My congressional lobbying

I haven’t really gotten involved in haranguing my elected representatives before, but the possibility of health care reform is so tantalizingly close — and the apparent drift of the Democratic so-called “leadership” is so grindingly predictable and frustrating — that I’ve felt compelled to contact my representative several times.  Below the fold is the email I’ve sent.

UPDATE: I claim no particular credit, but according to Talking Points Memo, Rep. Holt has in fact come out in support of (what I feel to be) the correct option, passing the Senate bill.  (I am indifferent as to whether it needs to be done straight up or with amendments via reconciliation.)

To my representative, Rush Holt:

I am writing you to encourage your support in having the House pass the Senate health care reform as is, obviating the need for a new journey through the Senate.  Scott Brown has made clear that he will fillibuster any health care legislation at all.  The choices are the Senate bill or nothing — any other talk is pure fantasy.  Since the current state of health care in the US is unworthy of a great nation — it is in fact intolerable — we must take the opportunity (limited as it may be) offered by the Senate’s passage of a bill.

This is the right thing to do.  Moreover, it is the smart thing do, electorally.  (See for my reasoning on that — or really, read any politically-coherent liberal blog.)

We elected a Democratic majority so that it would -lead- … not so that it would cower in the corner like a dog who’s been beat too much.  It’s time for the party to step up, and the path is clear.

With respect,
-=-Bernard HP Gilroy

To Speaker of the House Nancy Pelosi:

Dear Speaker:
The House -must- pass the Senate bill.  The loss of the seat in Massachusetts was disappointing.  The utter abject collapse of the Democratic leadership has been appalling.  It is a delusional fantasy to entertain hopes that the process can be begun again.  Considering the success that the Republicans have had obstructing this bill when they did not have a “superminority”, it is insane to believe they will allow any new bill to move forward.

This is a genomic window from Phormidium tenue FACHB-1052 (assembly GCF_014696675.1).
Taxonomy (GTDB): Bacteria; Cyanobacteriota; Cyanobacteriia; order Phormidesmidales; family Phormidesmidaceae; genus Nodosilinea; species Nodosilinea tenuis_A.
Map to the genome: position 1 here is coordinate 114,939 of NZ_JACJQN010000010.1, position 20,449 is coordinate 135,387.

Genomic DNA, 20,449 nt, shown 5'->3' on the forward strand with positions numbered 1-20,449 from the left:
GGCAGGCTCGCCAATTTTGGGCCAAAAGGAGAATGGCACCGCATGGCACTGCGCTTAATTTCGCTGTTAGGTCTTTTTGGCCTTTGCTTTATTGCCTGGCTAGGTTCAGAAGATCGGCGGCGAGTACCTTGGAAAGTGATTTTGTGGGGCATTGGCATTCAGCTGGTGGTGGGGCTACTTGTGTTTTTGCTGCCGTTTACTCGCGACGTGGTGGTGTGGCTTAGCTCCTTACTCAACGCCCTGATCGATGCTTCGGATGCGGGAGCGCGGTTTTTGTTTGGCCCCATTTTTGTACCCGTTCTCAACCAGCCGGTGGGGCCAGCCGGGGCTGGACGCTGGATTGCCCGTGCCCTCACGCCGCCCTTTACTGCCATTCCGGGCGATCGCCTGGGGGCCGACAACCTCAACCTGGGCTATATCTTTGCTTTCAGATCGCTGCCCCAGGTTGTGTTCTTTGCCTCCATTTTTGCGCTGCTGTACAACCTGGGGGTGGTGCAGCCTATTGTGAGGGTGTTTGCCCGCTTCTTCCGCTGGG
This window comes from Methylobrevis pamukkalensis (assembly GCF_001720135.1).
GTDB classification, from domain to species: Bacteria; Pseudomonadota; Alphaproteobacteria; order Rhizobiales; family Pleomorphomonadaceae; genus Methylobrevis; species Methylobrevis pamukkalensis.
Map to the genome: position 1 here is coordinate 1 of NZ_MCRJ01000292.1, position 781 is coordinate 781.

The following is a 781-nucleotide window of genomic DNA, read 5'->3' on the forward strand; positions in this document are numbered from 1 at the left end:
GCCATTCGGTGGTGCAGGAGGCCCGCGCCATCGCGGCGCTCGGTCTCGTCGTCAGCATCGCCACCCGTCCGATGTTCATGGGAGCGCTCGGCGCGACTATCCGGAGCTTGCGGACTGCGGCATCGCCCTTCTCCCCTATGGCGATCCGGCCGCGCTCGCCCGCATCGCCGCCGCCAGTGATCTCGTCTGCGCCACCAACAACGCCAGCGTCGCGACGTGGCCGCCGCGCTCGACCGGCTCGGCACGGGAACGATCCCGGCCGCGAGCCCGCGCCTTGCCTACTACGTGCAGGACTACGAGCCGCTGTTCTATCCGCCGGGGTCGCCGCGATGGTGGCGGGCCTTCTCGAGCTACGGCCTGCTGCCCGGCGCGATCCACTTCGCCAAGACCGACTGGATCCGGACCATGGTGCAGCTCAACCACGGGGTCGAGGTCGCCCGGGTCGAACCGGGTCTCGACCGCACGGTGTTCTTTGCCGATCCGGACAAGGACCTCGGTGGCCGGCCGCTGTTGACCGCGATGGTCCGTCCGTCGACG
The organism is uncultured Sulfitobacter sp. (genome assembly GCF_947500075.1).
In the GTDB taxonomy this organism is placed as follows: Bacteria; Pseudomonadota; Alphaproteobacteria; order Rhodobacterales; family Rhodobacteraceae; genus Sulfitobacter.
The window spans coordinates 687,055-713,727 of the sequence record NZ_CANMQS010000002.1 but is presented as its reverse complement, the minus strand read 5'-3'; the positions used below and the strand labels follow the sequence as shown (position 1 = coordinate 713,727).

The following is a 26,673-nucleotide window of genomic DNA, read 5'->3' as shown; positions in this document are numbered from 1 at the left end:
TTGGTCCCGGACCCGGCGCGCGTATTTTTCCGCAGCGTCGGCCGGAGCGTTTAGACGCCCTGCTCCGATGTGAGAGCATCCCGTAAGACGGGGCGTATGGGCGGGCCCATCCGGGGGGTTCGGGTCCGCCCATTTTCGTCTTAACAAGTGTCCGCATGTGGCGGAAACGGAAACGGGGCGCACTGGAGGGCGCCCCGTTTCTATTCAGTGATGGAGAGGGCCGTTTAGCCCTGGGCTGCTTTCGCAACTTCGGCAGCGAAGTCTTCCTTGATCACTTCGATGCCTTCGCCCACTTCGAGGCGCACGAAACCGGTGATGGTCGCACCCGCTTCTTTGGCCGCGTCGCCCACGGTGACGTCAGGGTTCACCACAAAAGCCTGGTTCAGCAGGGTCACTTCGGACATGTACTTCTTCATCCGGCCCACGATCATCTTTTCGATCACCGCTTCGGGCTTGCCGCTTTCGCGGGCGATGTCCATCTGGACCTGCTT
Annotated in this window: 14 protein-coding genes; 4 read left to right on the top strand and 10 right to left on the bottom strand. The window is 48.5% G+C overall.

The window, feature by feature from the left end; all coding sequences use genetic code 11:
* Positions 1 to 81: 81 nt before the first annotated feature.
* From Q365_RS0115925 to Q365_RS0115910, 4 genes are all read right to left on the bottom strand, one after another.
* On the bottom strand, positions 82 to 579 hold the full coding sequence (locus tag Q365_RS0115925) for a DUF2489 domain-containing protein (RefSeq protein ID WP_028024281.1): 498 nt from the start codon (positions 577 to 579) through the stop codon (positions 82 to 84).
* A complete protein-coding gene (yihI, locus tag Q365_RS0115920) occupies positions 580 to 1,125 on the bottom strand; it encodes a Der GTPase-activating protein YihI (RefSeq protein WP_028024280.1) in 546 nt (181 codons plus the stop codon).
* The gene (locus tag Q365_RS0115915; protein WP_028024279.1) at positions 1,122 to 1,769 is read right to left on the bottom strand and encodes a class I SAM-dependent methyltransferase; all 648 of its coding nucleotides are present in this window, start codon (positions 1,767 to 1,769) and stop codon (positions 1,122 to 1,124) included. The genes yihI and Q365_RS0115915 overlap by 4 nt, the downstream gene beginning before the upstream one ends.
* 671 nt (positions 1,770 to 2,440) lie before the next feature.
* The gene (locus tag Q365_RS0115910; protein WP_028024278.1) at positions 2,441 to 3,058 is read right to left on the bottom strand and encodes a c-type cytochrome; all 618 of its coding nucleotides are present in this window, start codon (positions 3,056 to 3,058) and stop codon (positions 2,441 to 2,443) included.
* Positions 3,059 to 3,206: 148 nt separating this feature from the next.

Health care reform -has- been passed.  The US House can finalize it by adopting the Senate bill.  Admittedly that bill is not all that could be hoped, but it is a damn sight better than nothing — and nothing is the only realistic other alternative.
If the Democrats curl up into a little ball, as they have been distressingly willing to do in the past, then you can kiss the Democratic majority good-bye in November and you can reconcile yourself to finishing out your career in the political wilderness.  Democratic voters elected the party to huge majorities to -get things done-, not to cower in the corner like a dog that’s been kicked.  Betray us now on the signature issue of our times, and you will get whiplash from how fast we abandon you.
Don’t run from the coming fight.  Embrace it.  We Democrats are right — we’re right on the politics, we’re right on the philosophy, we are right on the merits.  Stop being afraid of your own shadow.  Get your caucus into a room, lock the doors, and make them understand:  Failing to pass the Senate bill would be an act of political suicide.  Your voters will abandon you, and with good reason.
Whether or not this bill passes, the Republicans will be using it to attack every Democrat who — already! — has voted for health care reform. Those votes don’t go away and the Republican attack machine is not going to respect the nuances people are trying to spin.  Defending the passage of this bill will be a hard road, but it is infinitely easier than defending the -failure- to pass a bill.
Passing the Senate bill is the right thing for the body politic.  It also offers the only hope of surviving the midterm elections.
With respect,
-=-Bernard HP Gilroy


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